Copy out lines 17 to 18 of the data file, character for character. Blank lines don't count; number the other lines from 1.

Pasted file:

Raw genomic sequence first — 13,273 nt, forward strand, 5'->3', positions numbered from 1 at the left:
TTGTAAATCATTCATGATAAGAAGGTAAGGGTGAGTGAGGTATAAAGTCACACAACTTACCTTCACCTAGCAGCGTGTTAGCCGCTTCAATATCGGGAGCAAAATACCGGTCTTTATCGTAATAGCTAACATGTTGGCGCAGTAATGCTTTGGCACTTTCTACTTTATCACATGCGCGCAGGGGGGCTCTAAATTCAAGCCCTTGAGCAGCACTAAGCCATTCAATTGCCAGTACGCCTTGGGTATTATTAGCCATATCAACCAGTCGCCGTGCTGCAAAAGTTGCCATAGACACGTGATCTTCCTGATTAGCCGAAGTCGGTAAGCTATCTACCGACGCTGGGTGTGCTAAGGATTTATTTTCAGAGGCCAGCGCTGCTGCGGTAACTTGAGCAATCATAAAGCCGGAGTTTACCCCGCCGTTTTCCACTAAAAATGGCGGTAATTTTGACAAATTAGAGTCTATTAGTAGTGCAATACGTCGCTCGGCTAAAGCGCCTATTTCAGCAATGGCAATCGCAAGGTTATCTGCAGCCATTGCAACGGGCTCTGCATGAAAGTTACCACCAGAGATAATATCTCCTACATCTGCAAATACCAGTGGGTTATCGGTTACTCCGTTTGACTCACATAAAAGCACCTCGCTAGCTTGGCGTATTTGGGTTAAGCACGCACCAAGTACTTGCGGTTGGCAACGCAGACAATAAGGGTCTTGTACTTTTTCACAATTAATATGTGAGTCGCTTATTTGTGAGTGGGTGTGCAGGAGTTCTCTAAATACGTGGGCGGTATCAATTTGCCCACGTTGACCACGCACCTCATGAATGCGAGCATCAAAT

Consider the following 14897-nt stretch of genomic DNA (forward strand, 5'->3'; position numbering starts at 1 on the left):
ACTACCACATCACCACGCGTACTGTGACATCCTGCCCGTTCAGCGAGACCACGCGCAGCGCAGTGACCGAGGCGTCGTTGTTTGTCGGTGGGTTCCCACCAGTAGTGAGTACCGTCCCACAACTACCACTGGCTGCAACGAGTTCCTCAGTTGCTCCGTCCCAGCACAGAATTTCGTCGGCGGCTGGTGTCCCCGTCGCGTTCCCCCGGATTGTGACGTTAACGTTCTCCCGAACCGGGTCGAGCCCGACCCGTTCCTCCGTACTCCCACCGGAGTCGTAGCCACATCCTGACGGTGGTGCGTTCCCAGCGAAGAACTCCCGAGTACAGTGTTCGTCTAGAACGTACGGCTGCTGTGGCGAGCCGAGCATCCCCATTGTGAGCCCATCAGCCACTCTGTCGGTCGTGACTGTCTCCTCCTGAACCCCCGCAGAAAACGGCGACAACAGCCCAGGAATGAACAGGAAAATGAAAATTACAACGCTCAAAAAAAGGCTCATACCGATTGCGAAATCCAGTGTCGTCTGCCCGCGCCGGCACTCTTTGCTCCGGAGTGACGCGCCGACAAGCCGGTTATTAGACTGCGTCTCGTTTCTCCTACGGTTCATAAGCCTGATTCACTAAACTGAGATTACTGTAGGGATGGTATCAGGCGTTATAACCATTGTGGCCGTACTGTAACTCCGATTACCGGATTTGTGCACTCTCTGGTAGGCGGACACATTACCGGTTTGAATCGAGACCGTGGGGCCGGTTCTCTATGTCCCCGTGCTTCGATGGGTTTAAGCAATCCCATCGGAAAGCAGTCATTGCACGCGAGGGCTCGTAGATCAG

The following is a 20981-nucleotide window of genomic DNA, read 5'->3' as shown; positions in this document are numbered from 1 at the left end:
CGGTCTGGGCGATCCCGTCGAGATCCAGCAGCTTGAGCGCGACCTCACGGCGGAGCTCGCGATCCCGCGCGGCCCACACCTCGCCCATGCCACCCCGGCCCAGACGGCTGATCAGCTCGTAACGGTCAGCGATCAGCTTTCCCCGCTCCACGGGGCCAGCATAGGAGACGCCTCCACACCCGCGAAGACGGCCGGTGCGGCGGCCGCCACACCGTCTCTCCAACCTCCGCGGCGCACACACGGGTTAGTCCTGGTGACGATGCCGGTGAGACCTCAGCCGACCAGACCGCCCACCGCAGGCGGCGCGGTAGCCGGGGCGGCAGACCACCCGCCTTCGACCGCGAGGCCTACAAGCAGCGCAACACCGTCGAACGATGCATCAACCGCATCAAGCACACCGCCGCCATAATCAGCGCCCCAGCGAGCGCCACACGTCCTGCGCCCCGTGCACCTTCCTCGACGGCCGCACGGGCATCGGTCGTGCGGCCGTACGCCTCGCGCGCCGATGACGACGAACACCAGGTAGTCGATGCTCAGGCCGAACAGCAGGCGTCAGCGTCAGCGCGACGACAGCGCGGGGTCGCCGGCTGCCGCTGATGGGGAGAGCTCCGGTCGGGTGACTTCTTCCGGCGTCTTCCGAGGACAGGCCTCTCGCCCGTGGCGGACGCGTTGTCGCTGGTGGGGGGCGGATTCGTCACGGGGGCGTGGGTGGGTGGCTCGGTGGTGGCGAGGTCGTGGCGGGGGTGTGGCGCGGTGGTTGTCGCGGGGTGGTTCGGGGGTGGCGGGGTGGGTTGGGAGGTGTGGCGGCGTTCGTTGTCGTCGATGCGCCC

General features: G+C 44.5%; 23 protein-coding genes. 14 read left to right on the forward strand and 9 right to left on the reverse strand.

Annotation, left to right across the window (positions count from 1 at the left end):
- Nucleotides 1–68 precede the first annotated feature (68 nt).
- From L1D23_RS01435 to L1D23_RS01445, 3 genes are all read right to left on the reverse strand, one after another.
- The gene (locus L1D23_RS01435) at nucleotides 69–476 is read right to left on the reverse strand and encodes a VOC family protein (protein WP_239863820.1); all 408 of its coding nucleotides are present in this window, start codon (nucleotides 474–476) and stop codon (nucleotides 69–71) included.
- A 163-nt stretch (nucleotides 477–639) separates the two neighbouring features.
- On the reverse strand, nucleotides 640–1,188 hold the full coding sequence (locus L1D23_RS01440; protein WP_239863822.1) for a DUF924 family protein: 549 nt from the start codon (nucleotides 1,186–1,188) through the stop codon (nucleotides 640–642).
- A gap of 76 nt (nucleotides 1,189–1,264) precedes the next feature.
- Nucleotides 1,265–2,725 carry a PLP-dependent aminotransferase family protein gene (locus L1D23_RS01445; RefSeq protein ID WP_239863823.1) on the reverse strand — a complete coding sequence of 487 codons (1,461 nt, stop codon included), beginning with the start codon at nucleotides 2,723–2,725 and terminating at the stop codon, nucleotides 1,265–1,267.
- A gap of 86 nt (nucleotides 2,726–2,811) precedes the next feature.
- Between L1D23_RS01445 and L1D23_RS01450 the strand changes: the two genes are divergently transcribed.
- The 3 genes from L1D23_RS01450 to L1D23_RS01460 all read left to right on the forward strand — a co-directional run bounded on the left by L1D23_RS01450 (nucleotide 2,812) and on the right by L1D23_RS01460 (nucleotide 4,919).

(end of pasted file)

- Between L1D23_RS01445 and L1D23_RS01450 the strand changes: the two genes are divergently transcribed.
- The 3 genes from L1D23_RS01450 to L1D23_RS01460 all read left to right on the forward strand — a co-directional run bounded on the left by L1D23_RS01450 (nucleotide 2,812) and on the right by L1D23_RS01460 (nucleotide 4,919).